The CH 801 is in the foreground, with the 701 trailing behind. In fact, the size difference between the two is greater than this photo would have you believe.

Bring in the Next Victim

After the CH 701 flight came its much larger brother, the CH 801. Mass changes a lot, so it’s not surprising to see the 801 act like the 701 only in relative slow motion with regard to its reflexes. It takes longer to accelerate, requires more strength to drag the Y-stick back, and it rolls on the puffy maingear tires a bit longer. While still pleasantly light in roll, the 801’s responses are, if not comparatively molasses-like, perhaps just thinly frosted.

We flew the 801 very light on fuel and with the back seats empty. That probably explains my inability to promptly rotate the nose to the requisite high angle for takeoff, and the airplane’s tendency to plop the nosewheel onto the runway soon after the mains touched.

Even though the 801 is clearly heftier than its two-seat brother, it still has the feel of a light aircraft. Wing loading might explain it: With 167 square feet of wing holding just 2200 pounds of airplane—and for us, less, as I estimate our dispatch weight at under 1600 pounds—the 801 balloons and rocks through turbulence; still, it keeps going where you point it, and like the 701, is resolutely pitch stable.

Put the Wing Down Below

Climbing out of the 801 and hopping into the CH 601 XL/B is a bit like leaving the rental-car shuttle bus to find a sleek sports car with your name on it. Because Zenith tends to keep its demonstrators around, this particular 601 XL has many of the older features. They include ailerons that use their upper skins as hinges—there are no conventional rotating hinges here—as well as a smaller canopy and a previously specified angle of incidence on the main wing.

The CH 650 is the most advanced version of Zenith’s low-wing clan; it features a taller canopy and revised aerodynamics.

Zenith’s latest version, the CH 650, has a much larger canopy; I felt slightly cramped under the 601’s bubble. The 650 also has increased main wing incidence over the 601. This will cure the one big complaint I had of the 601: When trundling down final at the recommended 65 mph with full flaps, you really can’t see much of the runway. Pilots will compensate by flying faster (as I did on the first approach) to put the runway in view, and then struggle to dissipate the speed over the numbers. Or they will resort to arc-like finals so the pavement remains in their sights. Eventually, I became accustomed to the lack of view over the nose, and committed landings that wouldn’t embarrass my primary flight instructor.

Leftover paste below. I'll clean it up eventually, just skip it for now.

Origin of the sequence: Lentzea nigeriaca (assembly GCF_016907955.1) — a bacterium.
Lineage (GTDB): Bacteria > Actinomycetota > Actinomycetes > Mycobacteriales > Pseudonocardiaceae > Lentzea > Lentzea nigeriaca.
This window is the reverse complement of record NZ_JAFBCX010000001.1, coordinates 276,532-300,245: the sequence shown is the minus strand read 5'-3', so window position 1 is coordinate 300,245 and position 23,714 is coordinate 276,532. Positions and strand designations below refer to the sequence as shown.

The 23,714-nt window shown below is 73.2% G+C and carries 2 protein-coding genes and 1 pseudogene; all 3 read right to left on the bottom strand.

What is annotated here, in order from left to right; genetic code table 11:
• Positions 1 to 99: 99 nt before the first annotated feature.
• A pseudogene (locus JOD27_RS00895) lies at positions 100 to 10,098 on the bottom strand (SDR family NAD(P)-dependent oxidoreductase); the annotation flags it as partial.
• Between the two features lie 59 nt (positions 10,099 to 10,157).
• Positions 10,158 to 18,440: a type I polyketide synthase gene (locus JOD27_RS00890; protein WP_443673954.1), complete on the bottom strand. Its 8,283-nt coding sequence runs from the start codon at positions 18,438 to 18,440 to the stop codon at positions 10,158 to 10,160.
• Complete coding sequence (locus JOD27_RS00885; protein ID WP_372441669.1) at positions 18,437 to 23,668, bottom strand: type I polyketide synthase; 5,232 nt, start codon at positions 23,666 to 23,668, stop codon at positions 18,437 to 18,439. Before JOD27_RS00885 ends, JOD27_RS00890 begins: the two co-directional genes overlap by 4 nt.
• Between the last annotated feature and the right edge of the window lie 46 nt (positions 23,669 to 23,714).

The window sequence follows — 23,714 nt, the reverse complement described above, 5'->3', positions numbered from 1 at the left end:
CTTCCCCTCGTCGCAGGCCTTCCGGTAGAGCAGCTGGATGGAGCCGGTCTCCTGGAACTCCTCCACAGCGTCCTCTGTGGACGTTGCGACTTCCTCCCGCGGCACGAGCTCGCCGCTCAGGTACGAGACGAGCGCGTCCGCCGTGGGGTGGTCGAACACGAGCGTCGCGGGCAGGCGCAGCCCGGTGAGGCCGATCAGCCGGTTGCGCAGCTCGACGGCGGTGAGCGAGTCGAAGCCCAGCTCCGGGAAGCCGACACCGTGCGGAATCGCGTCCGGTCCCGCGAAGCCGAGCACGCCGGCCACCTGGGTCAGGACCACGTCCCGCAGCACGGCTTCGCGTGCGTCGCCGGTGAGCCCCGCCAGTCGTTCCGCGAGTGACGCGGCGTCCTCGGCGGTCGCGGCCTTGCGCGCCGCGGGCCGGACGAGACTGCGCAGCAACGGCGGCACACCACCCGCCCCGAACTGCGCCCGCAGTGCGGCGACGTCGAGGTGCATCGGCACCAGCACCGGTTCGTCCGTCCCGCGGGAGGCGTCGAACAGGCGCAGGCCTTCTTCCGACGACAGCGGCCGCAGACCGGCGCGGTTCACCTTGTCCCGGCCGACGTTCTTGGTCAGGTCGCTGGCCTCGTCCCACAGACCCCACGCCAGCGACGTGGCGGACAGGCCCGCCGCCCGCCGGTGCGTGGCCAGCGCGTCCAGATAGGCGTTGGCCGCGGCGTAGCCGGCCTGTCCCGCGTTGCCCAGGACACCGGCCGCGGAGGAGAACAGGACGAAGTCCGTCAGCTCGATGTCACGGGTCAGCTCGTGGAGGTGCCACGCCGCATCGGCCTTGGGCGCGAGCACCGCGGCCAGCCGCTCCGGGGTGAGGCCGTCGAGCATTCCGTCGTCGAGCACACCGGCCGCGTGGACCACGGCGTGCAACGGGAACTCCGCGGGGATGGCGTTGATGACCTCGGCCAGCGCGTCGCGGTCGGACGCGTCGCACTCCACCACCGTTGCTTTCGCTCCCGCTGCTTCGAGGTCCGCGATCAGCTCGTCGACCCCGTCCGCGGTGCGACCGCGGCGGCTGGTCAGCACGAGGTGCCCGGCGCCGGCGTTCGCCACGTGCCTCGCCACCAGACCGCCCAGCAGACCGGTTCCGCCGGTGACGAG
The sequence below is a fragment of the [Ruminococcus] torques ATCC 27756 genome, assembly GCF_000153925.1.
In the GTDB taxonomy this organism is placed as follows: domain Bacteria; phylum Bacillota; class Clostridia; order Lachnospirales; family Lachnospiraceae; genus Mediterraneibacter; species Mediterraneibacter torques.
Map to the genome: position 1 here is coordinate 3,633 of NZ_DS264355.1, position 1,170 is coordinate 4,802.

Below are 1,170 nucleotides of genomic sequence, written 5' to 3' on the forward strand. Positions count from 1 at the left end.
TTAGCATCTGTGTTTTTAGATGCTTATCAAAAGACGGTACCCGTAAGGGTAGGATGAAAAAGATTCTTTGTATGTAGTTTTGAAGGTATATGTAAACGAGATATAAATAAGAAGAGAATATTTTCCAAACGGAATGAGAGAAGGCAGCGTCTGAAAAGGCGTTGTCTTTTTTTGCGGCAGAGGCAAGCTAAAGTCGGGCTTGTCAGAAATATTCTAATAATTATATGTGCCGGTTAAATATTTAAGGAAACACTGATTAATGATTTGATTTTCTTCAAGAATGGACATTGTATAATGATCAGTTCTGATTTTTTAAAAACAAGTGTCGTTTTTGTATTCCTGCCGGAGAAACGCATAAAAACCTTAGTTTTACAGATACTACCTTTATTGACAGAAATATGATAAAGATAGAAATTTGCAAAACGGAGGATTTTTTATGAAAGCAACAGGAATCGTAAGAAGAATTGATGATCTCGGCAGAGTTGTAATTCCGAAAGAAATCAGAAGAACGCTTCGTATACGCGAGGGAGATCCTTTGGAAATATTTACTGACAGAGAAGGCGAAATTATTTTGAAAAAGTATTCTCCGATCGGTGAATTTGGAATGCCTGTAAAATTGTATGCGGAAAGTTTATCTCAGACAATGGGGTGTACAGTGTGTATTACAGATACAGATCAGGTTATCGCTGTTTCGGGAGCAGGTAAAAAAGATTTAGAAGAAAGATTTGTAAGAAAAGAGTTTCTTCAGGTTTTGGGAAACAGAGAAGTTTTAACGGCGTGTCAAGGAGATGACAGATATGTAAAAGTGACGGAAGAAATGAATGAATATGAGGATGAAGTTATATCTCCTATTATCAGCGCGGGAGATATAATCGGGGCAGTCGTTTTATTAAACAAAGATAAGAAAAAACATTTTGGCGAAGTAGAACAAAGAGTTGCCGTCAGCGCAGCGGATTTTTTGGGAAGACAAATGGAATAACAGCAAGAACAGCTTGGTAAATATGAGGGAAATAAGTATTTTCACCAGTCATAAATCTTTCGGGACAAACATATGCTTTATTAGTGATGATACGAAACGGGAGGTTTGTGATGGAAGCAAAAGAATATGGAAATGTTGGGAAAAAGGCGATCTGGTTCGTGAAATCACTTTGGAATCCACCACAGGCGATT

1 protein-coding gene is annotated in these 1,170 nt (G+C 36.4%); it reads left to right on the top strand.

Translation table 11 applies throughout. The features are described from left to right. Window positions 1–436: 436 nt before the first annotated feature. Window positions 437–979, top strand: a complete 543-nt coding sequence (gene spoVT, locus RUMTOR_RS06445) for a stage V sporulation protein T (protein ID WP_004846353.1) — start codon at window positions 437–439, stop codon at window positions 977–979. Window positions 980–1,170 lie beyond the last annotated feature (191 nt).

Speed is the payback. Zenith says the CH 650 using a Rotax 912S will go 160 mph true airspeed, which is a long way from the 701’s 85 mph on the same engine. I can’t verify that number, as Dubbert and I spent the entire flight maneuvering and trying to get the 601 to actually stall—like the other CH model’s I’d flown that day, it gave a lot of aerodynamic warning in the full-flaps stall and seemed contented to mush straight ahead, losing 800 to 1000 feet.

Now the 750

My final flights of the day were solo in the CH 750 after Dubbert had apparently decided I wasn’t going to bend any metal—at least not so badly that it couldn’t be fixed. As the latest design, the 750 should be the best developed, most mature of the bunch, and it is. It’s hard to describe exactly because the sensation is almost subliminal, but all of the first impressions of things in the 701 I thought might annoy me after time were simply absent in the 750. Perhaps it was the little items I’d begun to notice, such as the streamline strut tubing—nicer looking than the 701’s round-tube struts with their obvious splice, or the nicely adjustable seats, or even the improved panel layout with modern instruments. Hard, exactly, to know what influenced my mindset most—could just have been the 750’s “new airplane” smell.

The CH 750 has a much larger cabin than the 701, while maintaining nearly the same performance on similar power.

The CH 750’s cabin is much, much roomier, a fact embellished upon by the great visibility. Bubble doors afford a peek straight down, while the cutaway at the corners of the instrument panel give you a sliver of the lower outboard corners of the windshield to see through. I didn’t think much of that feature until the first solo takeoff.